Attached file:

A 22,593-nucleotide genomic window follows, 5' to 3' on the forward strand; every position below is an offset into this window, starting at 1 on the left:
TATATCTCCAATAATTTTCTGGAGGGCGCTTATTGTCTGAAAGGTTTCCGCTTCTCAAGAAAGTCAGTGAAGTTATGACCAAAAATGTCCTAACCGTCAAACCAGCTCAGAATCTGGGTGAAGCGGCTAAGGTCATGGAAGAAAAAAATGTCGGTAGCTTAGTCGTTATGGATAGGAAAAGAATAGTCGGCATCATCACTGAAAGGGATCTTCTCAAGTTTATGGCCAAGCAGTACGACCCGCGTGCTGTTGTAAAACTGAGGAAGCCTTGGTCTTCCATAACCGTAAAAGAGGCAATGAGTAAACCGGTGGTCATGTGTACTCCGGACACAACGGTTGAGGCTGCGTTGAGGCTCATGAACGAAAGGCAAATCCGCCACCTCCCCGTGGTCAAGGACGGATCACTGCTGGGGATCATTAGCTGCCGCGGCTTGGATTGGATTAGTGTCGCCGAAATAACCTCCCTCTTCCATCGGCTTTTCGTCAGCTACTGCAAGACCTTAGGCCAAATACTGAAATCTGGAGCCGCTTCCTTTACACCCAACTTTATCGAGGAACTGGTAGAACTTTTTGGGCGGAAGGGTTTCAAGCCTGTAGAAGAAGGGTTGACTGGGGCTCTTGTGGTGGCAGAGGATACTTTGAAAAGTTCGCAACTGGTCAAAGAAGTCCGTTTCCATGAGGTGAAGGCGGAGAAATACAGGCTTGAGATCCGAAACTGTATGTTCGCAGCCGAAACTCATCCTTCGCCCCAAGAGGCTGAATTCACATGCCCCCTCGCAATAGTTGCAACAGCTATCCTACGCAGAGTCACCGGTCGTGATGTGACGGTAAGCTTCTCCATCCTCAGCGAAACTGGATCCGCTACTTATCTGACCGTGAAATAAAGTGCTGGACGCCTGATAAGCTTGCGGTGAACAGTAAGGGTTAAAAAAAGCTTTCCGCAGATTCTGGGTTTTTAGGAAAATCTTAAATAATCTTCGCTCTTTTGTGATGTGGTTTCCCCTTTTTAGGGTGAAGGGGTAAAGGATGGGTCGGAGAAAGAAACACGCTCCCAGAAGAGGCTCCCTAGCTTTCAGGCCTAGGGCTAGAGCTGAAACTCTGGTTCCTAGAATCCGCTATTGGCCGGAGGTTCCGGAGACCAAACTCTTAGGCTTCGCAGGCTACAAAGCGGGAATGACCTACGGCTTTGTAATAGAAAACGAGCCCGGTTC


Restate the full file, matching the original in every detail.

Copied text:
A 22,593-nucleotide genomic window follows, 5' to 3' on the forward strand; every position below is an offset into this window, starting at 1 on the left:
TATATCTCCAATAATTTTCTGGAGGGCGCTTATTGTCTGAAAGGTTTCCGCTTCTCAAGAAAGTCAGTGAAGTTATGACCAAAAATGTCCTAACCGTCAAACCAGCTCAGAATCTGGGTGAAGCGGCTAAGGTCATGGAAGAAAAAAATGTCGGTAGCTTAGTCGTTATGGATAGGAAAAGAATAGTCGGCATCATCACTGAAAGGGATCTTCTCAAGTTTATGGCCAAGCAGTACGACCCGCGTGCTGTTGTAAAACTGAGGAAGCCTTGGTCTTCCATAACCGTAAAAGAGGCAATGAGTAAACCGGTGGTCATGTGTACTCCGGACACAACGGTTGAGGCTGCGTTGAGGCTCATGAACGAAAGGCAAATCCGCCACCTCCCCGTGGTCAAGGACGGATCACTGCTGGGGATCATTAGCTGCCGCGGCTTGGATTGGATTAGTGTCGCCGAAATAACCTCCCTCTTCCATCGGCTTTTCGTCAGCTACTGCAAGACCTTAGGCCAAATACTGAAATCTGGAGCCGCTTCCTTTACACCCAACTTTATCGAGGAACTGGTAGAACTTTTTGGGCGGAAGGGTTTCAAGCCTGTAGAAGAAGGGTTGACTGGGGCTCTTGTGGTGGCAGAGGATACTTTGAAAAGTTCGCAACTGGTCAAAGAAGTCCGTTTCCATGAGGTGAAGGCGGAGAAATACAGGCTTGAGATCCGAAACTGTATGTTCGCAGCCGAAACTCATCCTTCGCCCCAAGAGGCTGAATTCACATGCCCCCTCGCAATAGTTGCAACAGCTATCCTACGCAGAGTCACCGGTCGTGATGTGACGGTAAGCTTCTCCATCCTCAGCGAAACTGGATCCGCTACTTATCTGACCGTGAAATAAAGTGCTGGACGCCTGATAAGCTTGCGGTGAACAGTAAGGGTTAAAAAAAGCTTTCCGCAGATTCTGGGTTTTTAGGAAAATCTTAAATAATCTTCGCTCTTTTGTGATGTGGTTTCCCCTTTTTAGGGTGAAGGGGTAAAGGATGGGTCGGAGAAAGAAACACGCTCCCAGAAGAGGCTCCCTAGCTTTCAGGCCTAGGGCTAGAGCTGAAACTCTGGTTCCTAGAATCCGCTATTGGCCGGAGGTTCCGGAGACCAAACTCTTAGGCTTCGCAGGCTACAAAGCGGGAATGACCTACGGCTTTGTAATAGAAAACGAGCCCGGTTC